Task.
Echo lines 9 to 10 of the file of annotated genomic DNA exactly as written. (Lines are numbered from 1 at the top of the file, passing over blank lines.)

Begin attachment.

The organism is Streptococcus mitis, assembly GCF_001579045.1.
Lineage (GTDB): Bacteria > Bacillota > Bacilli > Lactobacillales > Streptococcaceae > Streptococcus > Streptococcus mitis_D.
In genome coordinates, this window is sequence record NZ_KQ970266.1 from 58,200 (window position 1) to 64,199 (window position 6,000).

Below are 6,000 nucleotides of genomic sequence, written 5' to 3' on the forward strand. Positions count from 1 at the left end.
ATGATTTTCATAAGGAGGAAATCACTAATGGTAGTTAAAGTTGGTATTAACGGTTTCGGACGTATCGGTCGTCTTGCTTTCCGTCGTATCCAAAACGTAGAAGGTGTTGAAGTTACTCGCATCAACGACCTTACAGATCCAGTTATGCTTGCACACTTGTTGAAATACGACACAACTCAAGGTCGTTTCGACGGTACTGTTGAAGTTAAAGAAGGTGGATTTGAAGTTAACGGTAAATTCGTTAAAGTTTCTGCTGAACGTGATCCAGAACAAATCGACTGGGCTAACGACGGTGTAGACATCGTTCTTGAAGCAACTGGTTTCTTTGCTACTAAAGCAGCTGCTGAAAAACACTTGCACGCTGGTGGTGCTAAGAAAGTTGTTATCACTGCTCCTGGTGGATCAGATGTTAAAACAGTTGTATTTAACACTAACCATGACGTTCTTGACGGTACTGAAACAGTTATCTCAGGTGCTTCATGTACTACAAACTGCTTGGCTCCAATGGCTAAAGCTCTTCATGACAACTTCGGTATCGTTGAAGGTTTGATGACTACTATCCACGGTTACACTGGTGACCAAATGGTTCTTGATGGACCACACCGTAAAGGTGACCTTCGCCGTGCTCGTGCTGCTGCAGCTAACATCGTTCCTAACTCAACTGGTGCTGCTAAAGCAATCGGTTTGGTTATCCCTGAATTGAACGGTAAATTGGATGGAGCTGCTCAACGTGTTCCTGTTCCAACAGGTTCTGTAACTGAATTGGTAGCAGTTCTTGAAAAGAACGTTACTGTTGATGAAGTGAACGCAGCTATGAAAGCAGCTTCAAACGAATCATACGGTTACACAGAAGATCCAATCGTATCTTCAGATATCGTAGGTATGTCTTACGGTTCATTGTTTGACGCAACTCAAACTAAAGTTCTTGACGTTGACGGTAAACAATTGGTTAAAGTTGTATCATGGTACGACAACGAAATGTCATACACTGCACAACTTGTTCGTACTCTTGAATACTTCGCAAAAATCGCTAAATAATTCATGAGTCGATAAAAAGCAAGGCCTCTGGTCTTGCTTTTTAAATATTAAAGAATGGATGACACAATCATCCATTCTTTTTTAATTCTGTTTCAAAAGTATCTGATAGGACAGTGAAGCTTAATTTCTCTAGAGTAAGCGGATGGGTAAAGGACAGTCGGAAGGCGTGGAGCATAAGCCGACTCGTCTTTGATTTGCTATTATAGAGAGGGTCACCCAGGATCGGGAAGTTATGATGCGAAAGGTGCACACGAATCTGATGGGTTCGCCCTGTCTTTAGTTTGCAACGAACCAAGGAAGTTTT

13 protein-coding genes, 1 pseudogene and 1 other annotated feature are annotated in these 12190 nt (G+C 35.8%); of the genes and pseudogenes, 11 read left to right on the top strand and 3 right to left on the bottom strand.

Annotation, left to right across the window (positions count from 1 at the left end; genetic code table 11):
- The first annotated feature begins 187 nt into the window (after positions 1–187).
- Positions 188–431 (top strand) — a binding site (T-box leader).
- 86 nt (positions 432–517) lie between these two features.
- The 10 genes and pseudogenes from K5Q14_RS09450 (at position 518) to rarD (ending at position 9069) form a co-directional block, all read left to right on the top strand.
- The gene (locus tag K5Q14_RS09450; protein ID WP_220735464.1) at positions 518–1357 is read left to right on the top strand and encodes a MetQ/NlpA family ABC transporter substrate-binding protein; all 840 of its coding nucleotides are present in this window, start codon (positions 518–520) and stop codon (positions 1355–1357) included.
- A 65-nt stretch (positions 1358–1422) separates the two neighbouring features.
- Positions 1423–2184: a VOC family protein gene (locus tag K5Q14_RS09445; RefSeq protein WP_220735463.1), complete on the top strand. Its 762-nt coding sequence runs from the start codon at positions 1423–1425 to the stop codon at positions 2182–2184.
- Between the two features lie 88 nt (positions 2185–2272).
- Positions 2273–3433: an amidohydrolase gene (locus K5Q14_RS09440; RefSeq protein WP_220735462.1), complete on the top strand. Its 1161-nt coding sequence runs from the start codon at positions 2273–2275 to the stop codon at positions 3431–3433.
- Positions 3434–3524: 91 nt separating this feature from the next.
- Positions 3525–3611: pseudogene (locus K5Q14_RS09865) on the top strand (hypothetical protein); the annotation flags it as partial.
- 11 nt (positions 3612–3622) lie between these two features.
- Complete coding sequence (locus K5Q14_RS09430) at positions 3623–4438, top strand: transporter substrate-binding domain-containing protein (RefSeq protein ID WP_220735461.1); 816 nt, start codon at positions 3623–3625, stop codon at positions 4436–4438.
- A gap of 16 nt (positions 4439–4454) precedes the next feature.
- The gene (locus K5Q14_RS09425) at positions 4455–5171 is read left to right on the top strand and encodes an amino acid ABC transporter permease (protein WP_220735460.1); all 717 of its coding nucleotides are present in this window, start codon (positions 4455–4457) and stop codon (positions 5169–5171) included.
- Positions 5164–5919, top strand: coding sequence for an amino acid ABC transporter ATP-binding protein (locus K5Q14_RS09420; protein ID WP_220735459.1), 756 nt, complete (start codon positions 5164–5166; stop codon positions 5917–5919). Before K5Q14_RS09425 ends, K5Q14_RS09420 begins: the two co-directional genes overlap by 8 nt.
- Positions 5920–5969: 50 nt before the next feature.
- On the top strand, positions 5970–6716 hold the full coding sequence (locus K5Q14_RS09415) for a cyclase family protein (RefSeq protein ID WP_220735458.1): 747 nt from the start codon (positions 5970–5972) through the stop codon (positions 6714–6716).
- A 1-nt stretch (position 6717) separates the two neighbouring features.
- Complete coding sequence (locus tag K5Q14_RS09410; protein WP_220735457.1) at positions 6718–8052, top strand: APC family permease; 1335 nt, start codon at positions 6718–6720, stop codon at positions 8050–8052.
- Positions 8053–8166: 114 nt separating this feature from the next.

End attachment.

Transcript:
- Positions 188–431 (top strand) — a binding site (T-box leader).
- 86 nt (positions 432–517) lie between these two features.